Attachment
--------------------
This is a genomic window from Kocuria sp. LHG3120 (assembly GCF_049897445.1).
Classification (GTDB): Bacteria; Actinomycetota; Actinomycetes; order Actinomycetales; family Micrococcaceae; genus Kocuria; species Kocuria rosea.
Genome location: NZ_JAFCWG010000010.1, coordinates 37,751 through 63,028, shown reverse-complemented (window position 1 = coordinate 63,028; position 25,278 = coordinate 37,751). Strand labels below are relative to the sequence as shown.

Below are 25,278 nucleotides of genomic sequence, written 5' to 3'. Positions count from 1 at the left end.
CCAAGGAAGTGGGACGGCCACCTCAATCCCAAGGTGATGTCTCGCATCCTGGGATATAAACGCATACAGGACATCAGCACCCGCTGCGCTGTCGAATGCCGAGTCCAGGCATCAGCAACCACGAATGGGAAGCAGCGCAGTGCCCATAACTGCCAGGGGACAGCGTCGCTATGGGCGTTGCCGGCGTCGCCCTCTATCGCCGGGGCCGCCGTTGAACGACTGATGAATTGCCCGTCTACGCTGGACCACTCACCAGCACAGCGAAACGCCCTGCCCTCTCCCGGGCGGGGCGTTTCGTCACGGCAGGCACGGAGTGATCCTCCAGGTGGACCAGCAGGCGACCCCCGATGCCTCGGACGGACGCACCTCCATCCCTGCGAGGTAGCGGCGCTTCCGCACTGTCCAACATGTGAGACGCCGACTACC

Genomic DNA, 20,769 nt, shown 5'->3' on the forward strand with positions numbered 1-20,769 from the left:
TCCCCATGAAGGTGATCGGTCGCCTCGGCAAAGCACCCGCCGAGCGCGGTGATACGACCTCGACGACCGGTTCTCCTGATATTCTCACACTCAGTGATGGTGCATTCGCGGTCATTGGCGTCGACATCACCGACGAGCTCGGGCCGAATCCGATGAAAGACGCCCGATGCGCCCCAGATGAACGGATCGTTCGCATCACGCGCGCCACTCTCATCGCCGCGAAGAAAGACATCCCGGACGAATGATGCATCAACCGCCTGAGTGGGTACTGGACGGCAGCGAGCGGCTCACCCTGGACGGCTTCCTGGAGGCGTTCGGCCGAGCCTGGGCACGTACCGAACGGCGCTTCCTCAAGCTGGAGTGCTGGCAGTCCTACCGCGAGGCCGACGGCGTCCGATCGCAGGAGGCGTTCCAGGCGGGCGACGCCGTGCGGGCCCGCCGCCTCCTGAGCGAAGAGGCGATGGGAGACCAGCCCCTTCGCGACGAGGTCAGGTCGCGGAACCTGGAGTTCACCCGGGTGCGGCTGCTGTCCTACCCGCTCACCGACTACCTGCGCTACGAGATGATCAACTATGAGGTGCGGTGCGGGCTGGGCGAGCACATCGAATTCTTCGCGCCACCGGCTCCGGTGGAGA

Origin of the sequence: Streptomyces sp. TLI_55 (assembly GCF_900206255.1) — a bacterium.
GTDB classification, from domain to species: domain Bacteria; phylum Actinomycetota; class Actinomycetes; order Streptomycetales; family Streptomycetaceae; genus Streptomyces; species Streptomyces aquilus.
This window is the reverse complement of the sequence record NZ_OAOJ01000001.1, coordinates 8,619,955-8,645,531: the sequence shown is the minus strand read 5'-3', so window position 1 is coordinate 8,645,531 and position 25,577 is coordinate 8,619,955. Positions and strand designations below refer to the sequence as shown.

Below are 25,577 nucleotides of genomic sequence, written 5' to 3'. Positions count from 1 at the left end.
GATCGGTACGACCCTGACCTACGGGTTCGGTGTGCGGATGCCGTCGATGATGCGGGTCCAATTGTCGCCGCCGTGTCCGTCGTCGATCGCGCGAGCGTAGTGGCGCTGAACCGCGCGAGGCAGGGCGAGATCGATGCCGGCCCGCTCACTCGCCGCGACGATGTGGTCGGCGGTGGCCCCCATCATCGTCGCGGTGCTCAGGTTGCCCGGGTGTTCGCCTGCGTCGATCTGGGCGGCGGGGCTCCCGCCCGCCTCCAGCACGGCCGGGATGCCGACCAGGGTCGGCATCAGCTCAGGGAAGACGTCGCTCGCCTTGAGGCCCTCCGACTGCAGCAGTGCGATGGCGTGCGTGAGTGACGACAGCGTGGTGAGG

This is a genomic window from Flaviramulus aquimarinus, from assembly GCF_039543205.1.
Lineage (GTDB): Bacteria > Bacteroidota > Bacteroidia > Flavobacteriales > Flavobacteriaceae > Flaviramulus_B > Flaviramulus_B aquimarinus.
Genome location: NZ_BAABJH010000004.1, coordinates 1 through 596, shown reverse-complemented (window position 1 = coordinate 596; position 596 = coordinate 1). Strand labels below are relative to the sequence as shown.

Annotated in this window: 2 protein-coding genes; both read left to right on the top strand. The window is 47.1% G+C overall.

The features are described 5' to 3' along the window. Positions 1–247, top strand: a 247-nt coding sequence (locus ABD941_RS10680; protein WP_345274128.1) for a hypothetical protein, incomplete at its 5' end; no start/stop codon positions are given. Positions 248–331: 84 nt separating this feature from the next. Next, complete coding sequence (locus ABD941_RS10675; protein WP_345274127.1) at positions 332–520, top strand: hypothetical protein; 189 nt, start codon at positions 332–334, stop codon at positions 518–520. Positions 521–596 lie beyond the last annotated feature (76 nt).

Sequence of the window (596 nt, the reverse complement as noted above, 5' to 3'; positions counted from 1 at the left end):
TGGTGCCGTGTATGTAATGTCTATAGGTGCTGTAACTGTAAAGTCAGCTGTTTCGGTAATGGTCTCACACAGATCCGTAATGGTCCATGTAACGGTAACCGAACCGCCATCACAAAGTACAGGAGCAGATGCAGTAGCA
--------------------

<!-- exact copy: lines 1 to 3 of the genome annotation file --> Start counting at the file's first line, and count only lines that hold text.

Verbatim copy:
This is a genomic window from Kocuria sp. LHG3120 (assembly GCF_049897445.1).
Classification (GTDB): Bacteria; Actinomycetota; Actinomycetes; order Actinomycetales; family Micrococcaceae; genus Kocuria; species Kocuria rosea.
Genome location: NZ_JAFCWG010000010.1, coordinates 37,751 through 63,028, shown reverse-complemented (window position 1 = coordinate 63,028; position 25,278 = coordinate 37,751). Strand labels below are relative to the sequence as shown.